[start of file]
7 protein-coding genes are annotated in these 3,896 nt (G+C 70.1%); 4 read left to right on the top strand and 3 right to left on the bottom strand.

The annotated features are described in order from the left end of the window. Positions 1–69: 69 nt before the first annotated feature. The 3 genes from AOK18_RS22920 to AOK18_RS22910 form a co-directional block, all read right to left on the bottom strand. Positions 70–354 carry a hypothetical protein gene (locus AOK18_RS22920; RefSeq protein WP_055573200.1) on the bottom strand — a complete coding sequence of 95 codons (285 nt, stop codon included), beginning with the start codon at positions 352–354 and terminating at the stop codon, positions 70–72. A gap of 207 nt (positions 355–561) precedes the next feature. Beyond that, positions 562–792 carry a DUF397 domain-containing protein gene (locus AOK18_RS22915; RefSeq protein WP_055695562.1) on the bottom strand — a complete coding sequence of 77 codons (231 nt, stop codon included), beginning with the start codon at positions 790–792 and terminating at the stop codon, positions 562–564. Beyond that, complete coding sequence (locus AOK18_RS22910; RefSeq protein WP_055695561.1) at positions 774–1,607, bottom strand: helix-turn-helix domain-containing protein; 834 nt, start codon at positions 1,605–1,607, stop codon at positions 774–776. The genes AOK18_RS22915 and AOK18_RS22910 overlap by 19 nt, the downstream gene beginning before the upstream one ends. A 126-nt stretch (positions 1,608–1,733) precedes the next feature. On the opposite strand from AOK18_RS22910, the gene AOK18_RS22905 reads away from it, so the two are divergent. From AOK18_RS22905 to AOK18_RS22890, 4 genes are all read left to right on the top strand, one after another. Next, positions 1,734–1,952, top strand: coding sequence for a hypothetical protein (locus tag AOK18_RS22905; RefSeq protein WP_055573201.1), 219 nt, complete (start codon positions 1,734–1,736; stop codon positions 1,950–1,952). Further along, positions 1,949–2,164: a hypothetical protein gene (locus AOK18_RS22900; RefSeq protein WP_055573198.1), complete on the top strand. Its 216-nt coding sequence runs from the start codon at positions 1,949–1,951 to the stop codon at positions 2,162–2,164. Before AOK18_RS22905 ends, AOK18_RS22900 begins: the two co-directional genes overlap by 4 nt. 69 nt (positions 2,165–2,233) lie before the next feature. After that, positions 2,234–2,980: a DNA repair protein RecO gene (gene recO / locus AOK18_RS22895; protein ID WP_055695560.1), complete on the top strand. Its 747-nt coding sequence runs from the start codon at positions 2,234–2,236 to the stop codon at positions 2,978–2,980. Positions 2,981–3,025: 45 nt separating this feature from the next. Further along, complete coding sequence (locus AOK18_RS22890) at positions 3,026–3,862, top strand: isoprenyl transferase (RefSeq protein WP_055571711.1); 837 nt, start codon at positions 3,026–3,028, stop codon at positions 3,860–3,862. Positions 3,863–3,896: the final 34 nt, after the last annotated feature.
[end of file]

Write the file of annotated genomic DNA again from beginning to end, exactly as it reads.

7 protein-coding genes are annotated in these 3,896 nt (G+C 70.1%); 4 read left to right on the top strand and 3 right to left on the bottom strand.

The annotated features are described in order from the left end of the window. Positions 1–69: 69 nt before the first annotated feature. The 3 genes from AOK18_RS22920 to AOK18_RS22910 form a co-directional block, all read right to left on the bottom strand. Positions 70–354 carry a hypothetical protein gene (locus AOK18_RS22920; RefSeq protein WP_055573200.1) on the bottom strand — a complete coding sequence of 95 codons (285 nt, stop codon included), beginning with the start codon at positions 352–354 and terminating at the stop codon, positions 70–72. A gap of 207 nt (positions 355–561) precedes the next feature. Beyond that, positions 562–792 carry a DUF397 domain-containing protein gene (locus AOK18_RS22915; RefSeq protein WP_055695562.1) on the bottom strand — a complete coding sequence of 77 codons (231 nt, stop codon included), beginning with the start codon at positions 790–792 and terminating at the stop codon, positions 562–564. Beyond that, complete coding sequence (locus AOK18_RS22910; RefSeq protein WP_055695561.1) at positions 774–1,607, bottom strand: helix-turn-helix domain-containing protein; 834 nt, start codon at positions 1,605–1,607, stop codon at positions 774–776. The genes AOK18_RS22915 and AOK18_RS22910 overlap by 19 nt, the downstream gene beginning before the upstream one ends. A 126-nt stretch (positions 1,608–1,733) precedes the next feature. On the opposite strand from AOK18_RS22910, the gene AOK18_RS22905 reads away from it, so the two are divergent. From AOK18_RS22905 to AOK18_RS22890, 4 genes are all read left to right on the top strand, one after another. Next, positions 1,734–1,952, top strand: coding sequence for a hypothetical protein (locus tag AOK18_RS22905; RefSeq protein WP_055573201.1), 219 nt, complete (start codon positions 1,734–1,736; stop codon positions 1,950–1,952). Further along, positions 1,949–2,164: a hypothetical protein gene (locus AOK18_RS22900; RefSeq protein WP_055573198.1), complete on the top strand. Its 216-nt coding sequence runs from the start codon at positions 1,949–1,951 to the stop codon at positions 2,162–2,164. Before AOK18_RS22905 ends, AOK18_RS22900 begins: the two co-directional genes overlap by 4 nt. 69 nt (positions 2,165–2,233) lie before the next feature. After that, positions 2,234–2,980: a DNA repair protein RecO gene (gene recO / locus AOK18_RS22895; protein ID WP_055695560.1), complete on the top strand. Its 747-nt coding sequence runs from the start codon at positions 2,234–2,236 to the stop codon at positions 2,978–2,980. Positions 2,981–3,025: 45 nt separating this feature from the next. Further along, complete coding sequence (locus AOK18_RS22890) at positions 3,026–3,862, top strand: isoprenyl transferase (RefSeq protein WP_055571711.1); 837 nt, start codon at positions 3,026–3,028, stop codon at positions 3,860–3,862. Positions 3,863–3,896: the final 34 nt, after the last annotated feature.